The SEAMS project is also developing a dispensing system that releases anti-fibrosis medication. Filip Maes: “The great advantage of this is that when a patient receives an implant, they immediately receive the medication as well. Previously, eye drops were always used for this, but they never yielded optimal results. We can solve that with this dispensing system. The system will administer medication during the first months. This medication prevents scar tissue from forming.”
Every year, millions of patients with corneal diseases do not qualify for a cornea transplant that could cure blindness. This is due to a global shortage of donor tissue. The EYESCITE project combines techniques of stem cell technology, regenerative drugs, and biomaterials to create artificial lenses and corneas. This would resolve the shortage of donor tissue.
Filip Maes: “The EYESCITE project is one of InSciTe’s largest and most complex projects. At the moment, patients with corneal diseases are dependent on the availability of corneas from human donors. There is a significant shortage of these.”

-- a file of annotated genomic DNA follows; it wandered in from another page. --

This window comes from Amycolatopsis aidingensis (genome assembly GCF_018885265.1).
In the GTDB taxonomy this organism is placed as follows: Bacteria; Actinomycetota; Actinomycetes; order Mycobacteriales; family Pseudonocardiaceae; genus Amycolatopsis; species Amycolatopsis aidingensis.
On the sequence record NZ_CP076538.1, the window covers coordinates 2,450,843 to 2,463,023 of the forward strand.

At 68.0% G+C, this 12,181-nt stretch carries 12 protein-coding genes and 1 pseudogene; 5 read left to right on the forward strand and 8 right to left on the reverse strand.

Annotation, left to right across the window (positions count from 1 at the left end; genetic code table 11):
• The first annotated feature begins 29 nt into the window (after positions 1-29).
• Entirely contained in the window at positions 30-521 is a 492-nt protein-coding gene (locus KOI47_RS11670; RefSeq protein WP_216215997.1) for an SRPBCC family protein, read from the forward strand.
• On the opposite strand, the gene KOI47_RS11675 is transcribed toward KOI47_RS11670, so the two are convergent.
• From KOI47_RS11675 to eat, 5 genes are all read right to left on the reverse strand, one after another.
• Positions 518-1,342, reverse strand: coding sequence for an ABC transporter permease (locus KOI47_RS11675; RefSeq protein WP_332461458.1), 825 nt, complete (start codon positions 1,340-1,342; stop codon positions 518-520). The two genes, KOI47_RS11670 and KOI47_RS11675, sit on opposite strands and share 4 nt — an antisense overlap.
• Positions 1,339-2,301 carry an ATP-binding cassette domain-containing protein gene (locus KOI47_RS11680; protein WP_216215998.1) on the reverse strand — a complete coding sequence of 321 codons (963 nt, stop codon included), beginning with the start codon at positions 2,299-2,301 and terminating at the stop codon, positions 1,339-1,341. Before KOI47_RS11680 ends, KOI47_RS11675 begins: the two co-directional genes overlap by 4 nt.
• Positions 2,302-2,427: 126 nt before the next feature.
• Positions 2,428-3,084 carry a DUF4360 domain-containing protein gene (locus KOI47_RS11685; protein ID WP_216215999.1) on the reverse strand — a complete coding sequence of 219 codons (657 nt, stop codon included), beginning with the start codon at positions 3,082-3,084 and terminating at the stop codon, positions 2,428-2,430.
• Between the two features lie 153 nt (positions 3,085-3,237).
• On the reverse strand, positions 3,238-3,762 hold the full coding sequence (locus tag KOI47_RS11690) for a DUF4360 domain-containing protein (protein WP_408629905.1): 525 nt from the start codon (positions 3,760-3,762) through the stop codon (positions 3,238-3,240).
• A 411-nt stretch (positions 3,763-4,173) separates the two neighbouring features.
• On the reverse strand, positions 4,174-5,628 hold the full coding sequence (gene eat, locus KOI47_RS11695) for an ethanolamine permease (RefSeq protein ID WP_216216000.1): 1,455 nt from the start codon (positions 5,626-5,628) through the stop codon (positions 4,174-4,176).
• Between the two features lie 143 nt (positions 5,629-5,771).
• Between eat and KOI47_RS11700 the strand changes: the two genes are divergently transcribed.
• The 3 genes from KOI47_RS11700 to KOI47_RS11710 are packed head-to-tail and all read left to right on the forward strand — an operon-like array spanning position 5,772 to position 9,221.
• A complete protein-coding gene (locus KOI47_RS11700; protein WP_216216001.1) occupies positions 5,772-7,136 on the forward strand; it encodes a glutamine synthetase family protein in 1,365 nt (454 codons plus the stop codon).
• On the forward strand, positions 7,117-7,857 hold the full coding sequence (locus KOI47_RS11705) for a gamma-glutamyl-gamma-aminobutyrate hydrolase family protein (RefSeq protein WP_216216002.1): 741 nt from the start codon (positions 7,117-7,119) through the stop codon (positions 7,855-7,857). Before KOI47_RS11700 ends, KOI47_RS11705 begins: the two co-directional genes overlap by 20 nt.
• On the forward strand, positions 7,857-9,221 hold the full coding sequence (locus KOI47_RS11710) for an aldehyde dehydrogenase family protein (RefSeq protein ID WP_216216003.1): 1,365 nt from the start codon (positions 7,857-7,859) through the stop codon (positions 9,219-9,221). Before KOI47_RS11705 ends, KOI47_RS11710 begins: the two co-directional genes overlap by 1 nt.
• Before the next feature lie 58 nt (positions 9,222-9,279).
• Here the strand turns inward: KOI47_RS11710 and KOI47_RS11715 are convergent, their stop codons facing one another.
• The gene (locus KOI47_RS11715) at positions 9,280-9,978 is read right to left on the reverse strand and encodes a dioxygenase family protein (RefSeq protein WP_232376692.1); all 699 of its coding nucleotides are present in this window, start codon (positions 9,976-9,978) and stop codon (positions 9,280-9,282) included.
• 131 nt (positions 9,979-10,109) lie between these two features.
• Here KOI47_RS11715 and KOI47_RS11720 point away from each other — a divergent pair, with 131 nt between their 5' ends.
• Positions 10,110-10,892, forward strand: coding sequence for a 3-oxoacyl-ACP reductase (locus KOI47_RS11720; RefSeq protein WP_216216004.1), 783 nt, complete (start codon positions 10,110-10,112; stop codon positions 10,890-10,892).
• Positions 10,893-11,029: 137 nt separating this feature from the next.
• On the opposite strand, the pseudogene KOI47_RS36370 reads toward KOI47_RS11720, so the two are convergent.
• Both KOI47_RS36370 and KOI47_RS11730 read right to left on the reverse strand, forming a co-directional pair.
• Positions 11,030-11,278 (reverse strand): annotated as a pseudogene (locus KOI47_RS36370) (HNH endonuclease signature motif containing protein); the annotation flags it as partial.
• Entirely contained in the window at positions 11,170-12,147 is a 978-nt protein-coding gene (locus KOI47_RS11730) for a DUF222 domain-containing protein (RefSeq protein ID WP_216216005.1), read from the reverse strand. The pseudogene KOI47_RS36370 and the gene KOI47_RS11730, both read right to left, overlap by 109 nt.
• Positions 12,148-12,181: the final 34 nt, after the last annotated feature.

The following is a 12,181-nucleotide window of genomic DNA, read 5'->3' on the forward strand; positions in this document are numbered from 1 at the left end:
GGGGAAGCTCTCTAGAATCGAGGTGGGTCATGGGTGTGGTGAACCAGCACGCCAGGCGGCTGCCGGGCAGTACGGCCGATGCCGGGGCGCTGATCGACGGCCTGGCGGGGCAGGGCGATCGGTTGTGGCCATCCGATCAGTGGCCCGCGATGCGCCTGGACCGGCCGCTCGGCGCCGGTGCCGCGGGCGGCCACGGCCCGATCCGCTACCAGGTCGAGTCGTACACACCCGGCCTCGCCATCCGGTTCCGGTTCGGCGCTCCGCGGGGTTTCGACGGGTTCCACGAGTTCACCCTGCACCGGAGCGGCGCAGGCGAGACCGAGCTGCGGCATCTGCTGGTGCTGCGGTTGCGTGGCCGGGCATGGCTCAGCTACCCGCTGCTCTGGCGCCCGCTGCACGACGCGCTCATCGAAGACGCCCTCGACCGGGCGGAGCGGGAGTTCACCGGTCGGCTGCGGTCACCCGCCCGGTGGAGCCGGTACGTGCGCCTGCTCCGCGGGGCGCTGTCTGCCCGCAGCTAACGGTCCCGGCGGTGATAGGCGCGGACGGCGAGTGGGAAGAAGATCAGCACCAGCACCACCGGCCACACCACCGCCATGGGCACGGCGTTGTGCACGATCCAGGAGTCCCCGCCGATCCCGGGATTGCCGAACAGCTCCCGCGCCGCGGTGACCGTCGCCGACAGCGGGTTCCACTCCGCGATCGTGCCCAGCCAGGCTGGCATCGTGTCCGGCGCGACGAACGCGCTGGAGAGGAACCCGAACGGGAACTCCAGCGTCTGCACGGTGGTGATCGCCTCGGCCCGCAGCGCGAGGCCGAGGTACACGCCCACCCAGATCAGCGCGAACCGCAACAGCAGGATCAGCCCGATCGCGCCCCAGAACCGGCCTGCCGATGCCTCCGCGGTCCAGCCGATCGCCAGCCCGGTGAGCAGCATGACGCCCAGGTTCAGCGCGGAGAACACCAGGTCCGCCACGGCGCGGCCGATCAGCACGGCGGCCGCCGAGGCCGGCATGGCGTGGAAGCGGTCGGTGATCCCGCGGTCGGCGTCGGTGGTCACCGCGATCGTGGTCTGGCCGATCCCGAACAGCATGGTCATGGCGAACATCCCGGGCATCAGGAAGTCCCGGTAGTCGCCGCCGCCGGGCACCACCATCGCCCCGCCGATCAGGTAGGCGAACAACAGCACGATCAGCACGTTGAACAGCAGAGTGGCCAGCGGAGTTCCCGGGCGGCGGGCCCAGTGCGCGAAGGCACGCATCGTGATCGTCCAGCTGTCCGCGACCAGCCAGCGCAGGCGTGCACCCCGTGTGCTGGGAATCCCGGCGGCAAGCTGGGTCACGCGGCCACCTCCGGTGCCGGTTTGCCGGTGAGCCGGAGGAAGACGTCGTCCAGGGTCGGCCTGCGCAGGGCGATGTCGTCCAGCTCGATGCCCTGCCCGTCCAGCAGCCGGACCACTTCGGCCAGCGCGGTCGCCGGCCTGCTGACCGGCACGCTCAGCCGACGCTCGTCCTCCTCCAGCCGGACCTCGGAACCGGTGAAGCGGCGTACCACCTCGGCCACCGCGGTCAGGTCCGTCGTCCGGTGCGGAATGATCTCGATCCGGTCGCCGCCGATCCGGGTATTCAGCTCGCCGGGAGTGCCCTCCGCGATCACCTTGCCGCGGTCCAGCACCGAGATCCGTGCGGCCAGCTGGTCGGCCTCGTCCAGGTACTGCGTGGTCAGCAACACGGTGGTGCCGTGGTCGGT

“It is also true that donor cornea often comes from older people, which means that this tissue is no longer in an optimal state. Researchers in this project have looked into whether they can produce cornea cells outside of the body. We have set up a partnership with ETB-BISLIFE, a major cornea donor bank in the Netherlands and the surrounding area. They supply the corneas that we use for our research.”
Work package one
The project consists of four work packages that lead to four different products. The knowledge that each of the work packages provides is necessary for the next steps.